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Agitation 

Agitation
Chapter:
Agitation
Source:
Acute Care Casebook
Author(s):

Christopher J. M. Green

DOI:
10.1093/med/9780190865412.003.0050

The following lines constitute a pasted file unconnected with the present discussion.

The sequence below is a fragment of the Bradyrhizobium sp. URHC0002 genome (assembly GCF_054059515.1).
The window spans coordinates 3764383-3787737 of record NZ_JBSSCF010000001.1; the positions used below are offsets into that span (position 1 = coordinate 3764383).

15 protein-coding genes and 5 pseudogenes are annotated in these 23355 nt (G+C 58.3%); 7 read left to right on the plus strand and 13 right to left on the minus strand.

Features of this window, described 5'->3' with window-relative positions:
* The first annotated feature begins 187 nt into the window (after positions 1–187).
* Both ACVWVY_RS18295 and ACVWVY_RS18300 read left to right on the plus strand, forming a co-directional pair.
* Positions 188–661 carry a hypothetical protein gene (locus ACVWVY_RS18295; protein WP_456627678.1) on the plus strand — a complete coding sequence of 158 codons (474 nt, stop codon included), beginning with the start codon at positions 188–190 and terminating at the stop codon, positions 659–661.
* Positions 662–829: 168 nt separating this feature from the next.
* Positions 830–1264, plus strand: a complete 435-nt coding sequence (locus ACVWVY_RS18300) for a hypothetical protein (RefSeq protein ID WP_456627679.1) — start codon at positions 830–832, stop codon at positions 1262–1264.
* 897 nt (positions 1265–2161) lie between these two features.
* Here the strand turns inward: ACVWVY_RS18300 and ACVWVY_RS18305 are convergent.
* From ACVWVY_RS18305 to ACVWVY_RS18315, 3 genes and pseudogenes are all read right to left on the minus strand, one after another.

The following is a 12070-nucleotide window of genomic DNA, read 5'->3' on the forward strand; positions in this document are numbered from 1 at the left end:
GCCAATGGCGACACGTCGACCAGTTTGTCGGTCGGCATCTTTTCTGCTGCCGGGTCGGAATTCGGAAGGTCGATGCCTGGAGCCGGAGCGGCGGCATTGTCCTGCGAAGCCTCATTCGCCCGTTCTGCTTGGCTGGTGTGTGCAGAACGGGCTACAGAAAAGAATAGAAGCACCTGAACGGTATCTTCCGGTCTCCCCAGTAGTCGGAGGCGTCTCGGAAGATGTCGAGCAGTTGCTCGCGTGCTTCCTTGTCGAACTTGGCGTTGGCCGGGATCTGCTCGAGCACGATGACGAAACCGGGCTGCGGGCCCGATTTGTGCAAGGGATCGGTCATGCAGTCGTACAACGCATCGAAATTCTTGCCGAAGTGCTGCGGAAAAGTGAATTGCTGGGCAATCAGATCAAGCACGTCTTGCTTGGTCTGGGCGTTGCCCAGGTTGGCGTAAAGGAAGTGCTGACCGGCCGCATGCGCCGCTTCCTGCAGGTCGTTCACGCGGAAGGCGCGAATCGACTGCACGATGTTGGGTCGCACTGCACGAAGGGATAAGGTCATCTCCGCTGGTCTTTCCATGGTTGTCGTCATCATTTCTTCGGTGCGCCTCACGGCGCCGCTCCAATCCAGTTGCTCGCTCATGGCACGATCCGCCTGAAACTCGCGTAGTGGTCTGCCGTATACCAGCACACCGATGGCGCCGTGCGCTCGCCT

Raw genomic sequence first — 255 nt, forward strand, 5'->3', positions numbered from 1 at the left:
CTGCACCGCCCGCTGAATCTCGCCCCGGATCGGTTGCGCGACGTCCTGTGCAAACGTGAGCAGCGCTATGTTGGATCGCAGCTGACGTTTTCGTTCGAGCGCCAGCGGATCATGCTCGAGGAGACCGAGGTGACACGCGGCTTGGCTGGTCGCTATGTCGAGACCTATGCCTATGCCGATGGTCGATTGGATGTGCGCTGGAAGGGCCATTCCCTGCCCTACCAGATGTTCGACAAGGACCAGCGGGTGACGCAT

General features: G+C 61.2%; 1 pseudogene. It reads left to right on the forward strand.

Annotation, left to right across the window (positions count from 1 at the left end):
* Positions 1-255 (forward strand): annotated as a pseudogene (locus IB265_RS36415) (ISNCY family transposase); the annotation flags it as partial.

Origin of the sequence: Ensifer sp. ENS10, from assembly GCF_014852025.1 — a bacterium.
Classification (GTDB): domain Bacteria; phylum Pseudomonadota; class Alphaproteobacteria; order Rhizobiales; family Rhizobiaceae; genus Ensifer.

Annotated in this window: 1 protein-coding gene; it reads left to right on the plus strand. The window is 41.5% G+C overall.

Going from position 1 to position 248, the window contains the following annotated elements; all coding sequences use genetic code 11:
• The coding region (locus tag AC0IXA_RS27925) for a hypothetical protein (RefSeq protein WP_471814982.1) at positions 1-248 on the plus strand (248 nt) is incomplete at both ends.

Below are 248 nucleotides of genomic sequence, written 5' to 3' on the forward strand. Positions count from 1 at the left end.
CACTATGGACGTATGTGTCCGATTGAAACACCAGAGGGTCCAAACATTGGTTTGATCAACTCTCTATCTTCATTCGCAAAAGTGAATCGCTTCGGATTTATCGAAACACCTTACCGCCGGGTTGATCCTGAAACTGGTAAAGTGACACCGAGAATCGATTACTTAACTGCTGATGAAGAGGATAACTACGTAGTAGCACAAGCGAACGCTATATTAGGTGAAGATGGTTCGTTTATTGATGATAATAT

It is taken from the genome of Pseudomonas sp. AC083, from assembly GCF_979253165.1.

Acute agitation is a common issue encountered among patients admitted to inpatient wards, and it has a broad differential diagnosis. When confronted with an agitated inpatient, it is important to consider the underlying etiology before administering any sedatives so that patients receive appropriate management. This case illustrates a possible cause of agitation, alcohol withdrawal, which is potentially life-threatening if not recognized. Discussion focuses on the signs and symptoms that allow alcohol withdrawal to be distinguished from other causes of inpatient agitation, as well as key aspects of management including administration of benzodiazepines and thiamine, and avoidance of medications that lower seizure threshold (e.g., antipsychotics).

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